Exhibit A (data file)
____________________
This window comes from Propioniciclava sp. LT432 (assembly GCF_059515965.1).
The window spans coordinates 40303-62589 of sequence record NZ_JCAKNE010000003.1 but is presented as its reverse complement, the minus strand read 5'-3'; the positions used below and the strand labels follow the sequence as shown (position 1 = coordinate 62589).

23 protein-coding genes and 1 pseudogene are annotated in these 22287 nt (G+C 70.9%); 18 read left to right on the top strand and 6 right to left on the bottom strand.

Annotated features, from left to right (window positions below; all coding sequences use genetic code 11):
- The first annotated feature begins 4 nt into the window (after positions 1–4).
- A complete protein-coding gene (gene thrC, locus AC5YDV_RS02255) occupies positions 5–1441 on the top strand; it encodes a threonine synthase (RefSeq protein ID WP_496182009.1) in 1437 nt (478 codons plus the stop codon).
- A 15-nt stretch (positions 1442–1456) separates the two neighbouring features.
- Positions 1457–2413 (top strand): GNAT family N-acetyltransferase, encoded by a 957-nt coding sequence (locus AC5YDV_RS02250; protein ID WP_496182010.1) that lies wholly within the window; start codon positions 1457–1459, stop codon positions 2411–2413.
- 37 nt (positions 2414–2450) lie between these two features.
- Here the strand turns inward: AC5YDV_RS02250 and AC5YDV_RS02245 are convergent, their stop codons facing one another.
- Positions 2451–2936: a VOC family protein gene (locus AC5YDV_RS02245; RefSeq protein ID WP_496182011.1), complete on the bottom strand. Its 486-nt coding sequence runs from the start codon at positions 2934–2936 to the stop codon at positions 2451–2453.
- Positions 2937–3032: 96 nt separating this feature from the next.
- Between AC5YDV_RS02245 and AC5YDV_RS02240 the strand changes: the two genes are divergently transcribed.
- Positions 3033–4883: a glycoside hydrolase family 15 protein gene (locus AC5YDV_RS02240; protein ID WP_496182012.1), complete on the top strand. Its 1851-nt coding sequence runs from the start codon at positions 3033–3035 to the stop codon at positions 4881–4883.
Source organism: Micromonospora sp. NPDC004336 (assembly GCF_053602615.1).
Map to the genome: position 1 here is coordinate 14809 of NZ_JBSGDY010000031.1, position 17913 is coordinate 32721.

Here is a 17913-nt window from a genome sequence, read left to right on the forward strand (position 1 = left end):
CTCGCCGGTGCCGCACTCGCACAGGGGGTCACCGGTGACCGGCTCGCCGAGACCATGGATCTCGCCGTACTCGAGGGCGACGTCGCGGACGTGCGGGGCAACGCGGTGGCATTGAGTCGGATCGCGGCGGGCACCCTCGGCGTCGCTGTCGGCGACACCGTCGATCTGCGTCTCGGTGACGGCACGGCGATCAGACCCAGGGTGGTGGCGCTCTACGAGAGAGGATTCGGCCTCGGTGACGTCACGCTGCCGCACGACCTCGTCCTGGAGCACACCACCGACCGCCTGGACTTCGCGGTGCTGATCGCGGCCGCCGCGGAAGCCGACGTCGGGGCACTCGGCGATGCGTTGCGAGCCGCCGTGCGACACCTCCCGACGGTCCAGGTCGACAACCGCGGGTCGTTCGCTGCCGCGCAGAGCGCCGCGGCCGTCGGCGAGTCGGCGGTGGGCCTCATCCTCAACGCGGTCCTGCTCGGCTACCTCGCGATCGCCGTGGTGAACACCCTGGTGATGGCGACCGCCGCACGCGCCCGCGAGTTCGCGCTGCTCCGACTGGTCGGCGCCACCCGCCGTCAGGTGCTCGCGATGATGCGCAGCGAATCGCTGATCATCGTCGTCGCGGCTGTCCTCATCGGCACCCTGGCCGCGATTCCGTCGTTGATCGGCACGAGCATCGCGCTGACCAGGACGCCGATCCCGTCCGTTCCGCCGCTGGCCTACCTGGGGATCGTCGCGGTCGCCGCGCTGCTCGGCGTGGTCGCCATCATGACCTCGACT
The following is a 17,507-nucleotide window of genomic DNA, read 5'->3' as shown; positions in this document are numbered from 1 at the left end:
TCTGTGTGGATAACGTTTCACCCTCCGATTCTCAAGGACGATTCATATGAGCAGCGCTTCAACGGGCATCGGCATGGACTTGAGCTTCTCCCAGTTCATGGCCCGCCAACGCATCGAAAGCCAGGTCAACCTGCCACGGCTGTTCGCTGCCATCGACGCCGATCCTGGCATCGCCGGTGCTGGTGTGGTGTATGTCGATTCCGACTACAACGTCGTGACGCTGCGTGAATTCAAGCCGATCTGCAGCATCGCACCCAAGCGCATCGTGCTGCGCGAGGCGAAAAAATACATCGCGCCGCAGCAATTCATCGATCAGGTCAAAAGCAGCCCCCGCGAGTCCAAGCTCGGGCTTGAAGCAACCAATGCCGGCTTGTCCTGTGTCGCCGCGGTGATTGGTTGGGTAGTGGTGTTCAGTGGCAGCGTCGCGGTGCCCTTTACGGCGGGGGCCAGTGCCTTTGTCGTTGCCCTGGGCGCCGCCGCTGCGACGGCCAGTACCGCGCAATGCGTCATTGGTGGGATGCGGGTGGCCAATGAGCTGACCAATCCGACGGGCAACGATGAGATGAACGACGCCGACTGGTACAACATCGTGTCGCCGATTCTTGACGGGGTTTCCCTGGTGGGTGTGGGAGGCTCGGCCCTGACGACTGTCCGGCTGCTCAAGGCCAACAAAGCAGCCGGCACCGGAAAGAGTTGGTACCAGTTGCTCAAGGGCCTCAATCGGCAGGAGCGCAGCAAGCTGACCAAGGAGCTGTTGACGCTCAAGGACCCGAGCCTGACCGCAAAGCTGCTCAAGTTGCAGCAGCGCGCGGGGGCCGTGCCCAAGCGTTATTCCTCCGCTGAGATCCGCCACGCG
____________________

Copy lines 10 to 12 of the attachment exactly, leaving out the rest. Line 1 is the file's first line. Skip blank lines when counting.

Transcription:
- Here the strand turns inward: AC5YDV_RS02250 and AC5YDV_RS02245 are convergent, their stop codons facing one another.
- Positions 2451–2936: a VOC family protein gene (locus AC5YDV_RS02245; RefSeq protein ID WP_496182011.1), complete on the bottom strand. Its 486-nt coding sequence runs from the start codon at positions 2934–2936 to the stop codon at positions 2451–2453.
- Positions 2937–3032: 96 nt separating this feature from the next.